In the 1890s, Mormon settlers came to the Jackson Hole valley as part of an ambitious settlement drive that sent families all over what is current-day Utah, Arizona, and Nevada. The Moulton brothers and several other families built homesteads and managed a subsistence living in the spectacularly beautiful, but extremely harsh, setting at the foot of the Teton range.
In the early 1970s, the park service considered demolishing the structures that remained of these Mormon settlements, but efforts by local photographers helped preserve them. Today, the barns in particular are considered one of the top two or three sunrise locations for photographers because of their spectacular setting, and for many people they are symbols of Grand Teton National Park and the settlement of the West itself.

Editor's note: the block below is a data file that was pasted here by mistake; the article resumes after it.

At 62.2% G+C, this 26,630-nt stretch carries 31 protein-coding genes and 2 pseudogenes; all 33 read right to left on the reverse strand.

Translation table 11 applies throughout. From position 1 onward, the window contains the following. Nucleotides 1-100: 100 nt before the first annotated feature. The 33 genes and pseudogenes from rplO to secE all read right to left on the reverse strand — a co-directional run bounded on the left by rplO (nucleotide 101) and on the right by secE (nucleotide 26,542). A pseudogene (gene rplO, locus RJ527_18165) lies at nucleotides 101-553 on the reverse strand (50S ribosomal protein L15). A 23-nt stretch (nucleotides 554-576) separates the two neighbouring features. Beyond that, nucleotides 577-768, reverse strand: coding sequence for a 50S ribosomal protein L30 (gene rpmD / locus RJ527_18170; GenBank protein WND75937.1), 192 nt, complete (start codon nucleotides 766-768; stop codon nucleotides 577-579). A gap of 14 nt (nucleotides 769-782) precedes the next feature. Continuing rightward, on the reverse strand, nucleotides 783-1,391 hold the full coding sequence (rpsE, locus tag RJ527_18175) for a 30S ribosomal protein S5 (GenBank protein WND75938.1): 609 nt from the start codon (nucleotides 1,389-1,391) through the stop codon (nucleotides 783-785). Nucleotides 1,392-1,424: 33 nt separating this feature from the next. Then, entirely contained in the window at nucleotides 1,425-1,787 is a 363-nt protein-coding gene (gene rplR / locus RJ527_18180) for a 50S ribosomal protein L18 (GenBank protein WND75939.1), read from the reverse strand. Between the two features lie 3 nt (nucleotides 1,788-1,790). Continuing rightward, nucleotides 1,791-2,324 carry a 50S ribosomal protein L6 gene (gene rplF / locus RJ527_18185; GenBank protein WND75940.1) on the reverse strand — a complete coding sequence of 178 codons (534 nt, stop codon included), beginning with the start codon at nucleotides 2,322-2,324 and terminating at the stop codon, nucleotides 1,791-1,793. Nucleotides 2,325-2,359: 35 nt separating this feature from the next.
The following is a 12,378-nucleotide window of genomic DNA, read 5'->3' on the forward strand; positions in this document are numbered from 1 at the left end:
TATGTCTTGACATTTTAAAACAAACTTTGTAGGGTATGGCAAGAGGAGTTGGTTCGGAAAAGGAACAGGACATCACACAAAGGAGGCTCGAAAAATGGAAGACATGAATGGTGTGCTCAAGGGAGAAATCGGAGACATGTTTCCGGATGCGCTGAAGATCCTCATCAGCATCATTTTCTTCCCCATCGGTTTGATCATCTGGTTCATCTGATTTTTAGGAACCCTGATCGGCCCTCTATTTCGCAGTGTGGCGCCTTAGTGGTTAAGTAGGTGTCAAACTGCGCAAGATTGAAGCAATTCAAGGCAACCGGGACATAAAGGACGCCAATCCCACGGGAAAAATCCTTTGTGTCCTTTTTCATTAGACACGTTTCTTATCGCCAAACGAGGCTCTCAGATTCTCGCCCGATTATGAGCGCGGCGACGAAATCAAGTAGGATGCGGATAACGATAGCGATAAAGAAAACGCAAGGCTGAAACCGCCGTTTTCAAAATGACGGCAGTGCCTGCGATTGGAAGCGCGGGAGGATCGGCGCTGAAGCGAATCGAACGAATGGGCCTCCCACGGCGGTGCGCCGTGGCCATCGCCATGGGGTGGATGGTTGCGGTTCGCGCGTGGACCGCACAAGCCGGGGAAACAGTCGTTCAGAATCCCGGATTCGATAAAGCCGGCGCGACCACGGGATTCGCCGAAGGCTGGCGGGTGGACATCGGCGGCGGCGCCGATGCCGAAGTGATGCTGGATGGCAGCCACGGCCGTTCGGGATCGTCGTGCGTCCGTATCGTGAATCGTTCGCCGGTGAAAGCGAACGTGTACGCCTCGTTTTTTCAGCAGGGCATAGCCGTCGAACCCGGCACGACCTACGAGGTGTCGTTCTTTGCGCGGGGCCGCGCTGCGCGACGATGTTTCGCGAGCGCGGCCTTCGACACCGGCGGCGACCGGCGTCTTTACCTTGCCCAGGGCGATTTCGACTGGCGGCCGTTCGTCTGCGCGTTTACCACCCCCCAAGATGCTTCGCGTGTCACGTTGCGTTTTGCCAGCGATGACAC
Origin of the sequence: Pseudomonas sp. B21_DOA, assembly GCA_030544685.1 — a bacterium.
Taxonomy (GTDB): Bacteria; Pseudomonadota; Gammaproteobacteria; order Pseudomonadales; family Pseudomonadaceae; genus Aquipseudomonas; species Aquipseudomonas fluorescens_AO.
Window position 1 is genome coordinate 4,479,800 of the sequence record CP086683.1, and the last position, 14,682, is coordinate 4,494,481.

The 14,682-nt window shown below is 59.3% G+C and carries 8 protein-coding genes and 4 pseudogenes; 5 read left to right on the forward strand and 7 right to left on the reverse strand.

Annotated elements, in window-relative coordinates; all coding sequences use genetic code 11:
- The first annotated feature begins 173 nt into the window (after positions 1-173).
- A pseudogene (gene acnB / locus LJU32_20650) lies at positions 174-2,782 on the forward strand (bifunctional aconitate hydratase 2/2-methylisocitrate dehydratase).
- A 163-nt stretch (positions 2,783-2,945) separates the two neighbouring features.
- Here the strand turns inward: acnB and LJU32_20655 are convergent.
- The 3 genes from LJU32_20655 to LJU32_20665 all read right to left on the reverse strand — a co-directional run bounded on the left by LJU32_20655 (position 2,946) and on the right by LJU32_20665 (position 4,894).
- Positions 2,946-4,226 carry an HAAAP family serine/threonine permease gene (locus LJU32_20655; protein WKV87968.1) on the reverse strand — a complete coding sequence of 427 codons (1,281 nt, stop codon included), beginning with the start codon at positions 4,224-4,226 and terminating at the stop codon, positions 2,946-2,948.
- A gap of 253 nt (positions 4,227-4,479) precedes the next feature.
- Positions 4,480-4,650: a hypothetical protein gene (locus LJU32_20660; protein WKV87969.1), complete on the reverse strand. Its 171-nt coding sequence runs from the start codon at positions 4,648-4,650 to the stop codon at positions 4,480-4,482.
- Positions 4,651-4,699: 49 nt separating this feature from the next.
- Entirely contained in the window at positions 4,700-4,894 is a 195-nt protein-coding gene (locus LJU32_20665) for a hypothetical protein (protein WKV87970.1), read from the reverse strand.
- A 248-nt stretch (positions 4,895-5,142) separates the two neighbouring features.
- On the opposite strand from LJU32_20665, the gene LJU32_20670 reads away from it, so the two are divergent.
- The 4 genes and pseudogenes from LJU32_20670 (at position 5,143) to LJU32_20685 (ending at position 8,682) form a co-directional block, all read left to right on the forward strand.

There are two barns that are the subject of most photos or the area. One is just north of Antelope Flat Road with a parking area in front. This site also has many other buildings, fences and corrals that are in a state of benign neglect and will one day be nothing but piles of boards. Just south of Antelope Flat Road is the other barn set off on its own. It is a very evocative experience to walk around these homesteads and imagine life here over 100 years ago.